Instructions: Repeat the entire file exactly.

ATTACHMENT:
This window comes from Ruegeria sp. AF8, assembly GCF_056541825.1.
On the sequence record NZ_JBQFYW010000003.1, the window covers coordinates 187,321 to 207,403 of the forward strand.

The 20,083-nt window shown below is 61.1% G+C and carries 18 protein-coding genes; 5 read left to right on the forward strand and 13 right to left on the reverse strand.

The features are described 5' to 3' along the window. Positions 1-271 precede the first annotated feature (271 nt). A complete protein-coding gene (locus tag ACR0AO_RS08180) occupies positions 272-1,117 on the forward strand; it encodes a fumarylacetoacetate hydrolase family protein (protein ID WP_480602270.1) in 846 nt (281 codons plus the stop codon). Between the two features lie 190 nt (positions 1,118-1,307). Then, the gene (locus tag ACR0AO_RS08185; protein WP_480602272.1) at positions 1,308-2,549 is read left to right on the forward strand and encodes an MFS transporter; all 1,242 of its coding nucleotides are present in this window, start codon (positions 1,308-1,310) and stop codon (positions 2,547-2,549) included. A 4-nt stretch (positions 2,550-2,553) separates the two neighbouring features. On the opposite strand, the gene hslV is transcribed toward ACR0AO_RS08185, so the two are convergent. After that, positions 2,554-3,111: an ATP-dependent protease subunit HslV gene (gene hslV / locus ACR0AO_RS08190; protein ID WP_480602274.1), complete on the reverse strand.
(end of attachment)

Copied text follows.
This window comes from Ruegeria sp. AF8, assembly GCF_056541825.1.
On the sequence record NZ_JBQFYW010000003.1, the window covers coordinates 187,321 to 207,403 of the forward strand.

The 20,083-nt window shown below is 61.1% G+C and carries 18 protein-coding genes; 5 read left to right on the forward strand and 13 right to left on the reverse strand.

The features are described 5' to 3' along the window. Positions 1-271 precede the first annotated feature (271 nt). A complete protein-coding gene (locus tag ACR0AO_RS08180) occupies positions 272-1,117 on the forward strand; it encodes a fumarylacetoacetate hydrolase family protein (protein ID WP_480602270.1) in 846 nt (281 codons plus the stop codon). Between the two features lie 190 nt (positions 1,118-1,307). Then, the gene (locus tag ACR0AO_RS08185; protein WP_480602272.1) at positions 1,308-2,549 is read left to right on the forward strand and encodes an MFS transporter; all 1,242 of its coding nucleotides are present in this window, start codon (positions 1,308-1,310) and stop codon (positions 2,547-2,549) included. A 4-nt stretch (positions 2,550-2,553) separates the two neighbouring features. On the opposite strand, the gene hslV is transcribed toward ACR0AO_RS08185, so the two are convergent. After that, positions 2,554-3,111: an ATP-dependent protease subunit HslV gene (gene hslV / locus ACR0AO_RS08190; protein ID WP_480602274.1), complete on the reverse strand.